Mekong Club CEO: Building a ‘metaverse for good’ requires an ethical foundation—NGOs can help
- As CEO of the Mekong Club, I often hear about human trafficking cases that start with online encounters on the internet. And I have no doubt that predators will be able to do this—and worse—in the metaverse.
- Our goal is to acquire a seat at the table early to help develop safety and privacy standards and to work with the designers and developers to prevent the seeping of real-world problems—racism, discrimination, bullying, sexism, exploitation and more—into virtual-world environments.
- The metaverse offers infinite possibilities. But for the metaverse to thrive, people must feel safe. NGOs have a responsibility to take a leadership role in making sure these new virtual worlds are safe and ethical.
Nina Jane Patel, Bloomberg's technology columnist, recently entered the metaverse environment Horizon Venues, a newly launched virtual-reality social platform, to have a look for herself. She found the virtual, extended, augmented and mixed reality, along with other Web 3.0 tools, engaging but also a little too real. She unfortunately experienced some “creepy” encounters that included groping, being surrounded by male avatars who offered sexually suggestive gestures and worse. In the end, she found the whole experience “shocking” and said she was “sad that the current state of VR has been heavily driven by proponents of VR as fiction—violence, sexual fantasies, and to be quite frank—hate.”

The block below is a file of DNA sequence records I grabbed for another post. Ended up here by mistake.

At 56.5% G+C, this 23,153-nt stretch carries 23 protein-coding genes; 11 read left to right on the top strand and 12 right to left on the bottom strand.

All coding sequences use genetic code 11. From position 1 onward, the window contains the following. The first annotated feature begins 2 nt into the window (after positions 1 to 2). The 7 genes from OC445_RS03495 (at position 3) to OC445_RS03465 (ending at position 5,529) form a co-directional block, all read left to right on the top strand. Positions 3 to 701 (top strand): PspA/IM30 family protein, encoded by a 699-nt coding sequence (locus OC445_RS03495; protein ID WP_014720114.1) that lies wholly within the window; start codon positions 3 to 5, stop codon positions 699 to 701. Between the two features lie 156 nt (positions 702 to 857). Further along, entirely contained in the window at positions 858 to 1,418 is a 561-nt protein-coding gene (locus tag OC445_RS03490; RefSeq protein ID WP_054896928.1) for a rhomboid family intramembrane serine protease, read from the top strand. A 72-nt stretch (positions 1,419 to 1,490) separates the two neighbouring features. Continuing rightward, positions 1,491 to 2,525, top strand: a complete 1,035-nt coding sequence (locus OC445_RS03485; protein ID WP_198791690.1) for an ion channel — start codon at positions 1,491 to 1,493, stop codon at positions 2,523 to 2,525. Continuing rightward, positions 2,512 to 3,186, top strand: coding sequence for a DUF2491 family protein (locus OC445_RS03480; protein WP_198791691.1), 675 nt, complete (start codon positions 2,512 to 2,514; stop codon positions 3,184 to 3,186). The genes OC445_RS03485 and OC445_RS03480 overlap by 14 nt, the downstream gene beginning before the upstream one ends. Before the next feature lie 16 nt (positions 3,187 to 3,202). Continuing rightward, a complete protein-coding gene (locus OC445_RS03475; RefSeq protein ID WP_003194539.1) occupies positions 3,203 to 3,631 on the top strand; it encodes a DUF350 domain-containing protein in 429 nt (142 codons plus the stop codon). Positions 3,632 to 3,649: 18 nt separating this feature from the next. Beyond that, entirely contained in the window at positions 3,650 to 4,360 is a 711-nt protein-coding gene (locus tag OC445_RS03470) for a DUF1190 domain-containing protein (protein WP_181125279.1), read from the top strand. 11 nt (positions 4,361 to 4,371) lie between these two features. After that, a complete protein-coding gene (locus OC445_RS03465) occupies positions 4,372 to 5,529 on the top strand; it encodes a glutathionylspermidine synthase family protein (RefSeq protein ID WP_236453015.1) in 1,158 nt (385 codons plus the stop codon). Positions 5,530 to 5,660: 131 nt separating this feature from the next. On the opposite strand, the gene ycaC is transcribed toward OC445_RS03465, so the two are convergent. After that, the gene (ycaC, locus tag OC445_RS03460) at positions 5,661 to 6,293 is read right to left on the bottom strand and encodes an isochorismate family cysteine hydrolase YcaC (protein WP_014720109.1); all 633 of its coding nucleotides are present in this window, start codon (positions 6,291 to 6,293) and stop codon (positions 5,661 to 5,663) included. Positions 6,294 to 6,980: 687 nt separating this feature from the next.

Another female gamer, Jordan Belamire, was initially “smitten” with her first virtual-reality experience. “Virtual reality had won me over, lock, stock and barrel.” But the excitement was short-lived. Within three minutes of joining QuiVr, a multiplayer virtual-reality game, she was harassed and violated and wrote an open letter describing her experience. “The public virtual chasing and groping happened a full week ago, and I’m still thinking about it. What’s worse is that it felt real,” she says. Belamire asks: As VR becomes increasingly real, how do we decide what crosses the line from an annoyance to an actual assault? “Eventually we’re going to need rules to tame the Wild, Wild West of VR multiplayer games.”
The experiences of these two women offer a glimpse into how an existing problem of online sexual predation and violence could get a boost from an exciting new technology that is still uncharted territory. As CEO of the Mekong Club, an expert in human trafficking and a former United Nations representative, I often hear about human trafficking cases that start with online encounters on the internet. And I have no doubt that predators will be able to do this—and worse—in the metaverse.